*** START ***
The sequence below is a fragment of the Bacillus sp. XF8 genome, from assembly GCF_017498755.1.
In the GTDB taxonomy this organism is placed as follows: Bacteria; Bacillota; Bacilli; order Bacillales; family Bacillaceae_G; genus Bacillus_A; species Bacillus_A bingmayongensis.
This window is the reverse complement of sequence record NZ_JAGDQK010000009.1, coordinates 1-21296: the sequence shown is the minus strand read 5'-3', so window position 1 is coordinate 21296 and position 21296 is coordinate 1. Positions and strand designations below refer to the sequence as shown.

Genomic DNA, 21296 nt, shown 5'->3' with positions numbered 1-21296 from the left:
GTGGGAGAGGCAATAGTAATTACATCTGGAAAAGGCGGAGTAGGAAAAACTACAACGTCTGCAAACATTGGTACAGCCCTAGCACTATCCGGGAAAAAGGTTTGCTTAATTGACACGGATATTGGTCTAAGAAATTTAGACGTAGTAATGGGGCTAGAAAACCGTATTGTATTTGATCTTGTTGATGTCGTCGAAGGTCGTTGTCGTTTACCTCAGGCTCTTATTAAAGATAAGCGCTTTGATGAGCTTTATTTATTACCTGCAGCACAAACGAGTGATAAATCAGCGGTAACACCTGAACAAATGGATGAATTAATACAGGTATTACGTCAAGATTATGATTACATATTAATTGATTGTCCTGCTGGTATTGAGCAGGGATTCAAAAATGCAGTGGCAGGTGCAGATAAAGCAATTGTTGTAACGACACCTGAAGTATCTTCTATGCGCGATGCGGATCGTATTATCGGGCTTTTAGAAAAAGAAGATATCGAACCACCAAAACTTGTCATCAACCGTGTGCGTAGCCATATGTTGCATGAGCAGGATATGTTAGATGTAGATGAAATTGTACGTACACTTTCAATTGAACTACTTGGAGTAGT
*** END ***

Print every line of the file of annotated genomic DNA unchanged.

The sequence below is a fragment of the Bacillus sp. XF8 genome, from assembly GCF_017498755.1.
In the GTDB taxonomy this organism is placed as follows: Bacteria; Bacillota; Bacilli; order Bacillales; family Bacillaceae_G; genus Bacillus_A; species Bacillus_A bingmayongensis.
This window is the reverse complement of sequence record NZ_JAGDQK010000009.1, coordinates 1-21296: the sequence shown is the minus strand read 5'-3', so window position 1 is coordinate 21296 and position 21296 is coordinate 1. Positions and strand designations below refer to the sequence as shown.

Genomic DNA, 21296 nt, shown 5'->3' with positions numbered 1-21296 from the left:
GTGGGAGAGGCAATAGTAATTACATCTGGAAAAGGCGGAGTAGGAAAAACTACAACGTCTGCAAACATTGGTACAGCCCTAGCACTATCCGGGAAAAAGGTTTGCTTAATTGACACGGATATTGGTCTAAGAAATTTAGACGTAGTAATGGGGCTAGAAAACCGTATTGTATTTGATCTTGTTGATGTCGTCGAAGGTCGTTGTCGTTTACCTCAGGCTCTTATTAAAGATAAGCGCTTTGATGAGCTTTATTTATTACCTGCAGCACAAACGAGTGATAAATCAGCGGTAACACCTGAACAAATGGATGAATTAATACAGGTATTACGTCAAGATTATGATTACATATTAATTGATTGTCCTGCTGGTATTGAGCAGGGATTCAAAAATGCAGTGGCAGGTGCAGATAAAGCAATTGTTGTAACGACACCTGAAGTATCTTCTATGCGCGATGCGGATCGTATTATCGGGCTTTTAGAAAAAGAAGATATCGAACCACCAAAACTTGTCATCAACCGTGTGCGTAGCCATATGTTGCATGAGCAGGATATGTTAGATGTAGATGAAATTGTACGTACACTTTCAATTGAACTACTTGGAGTAGT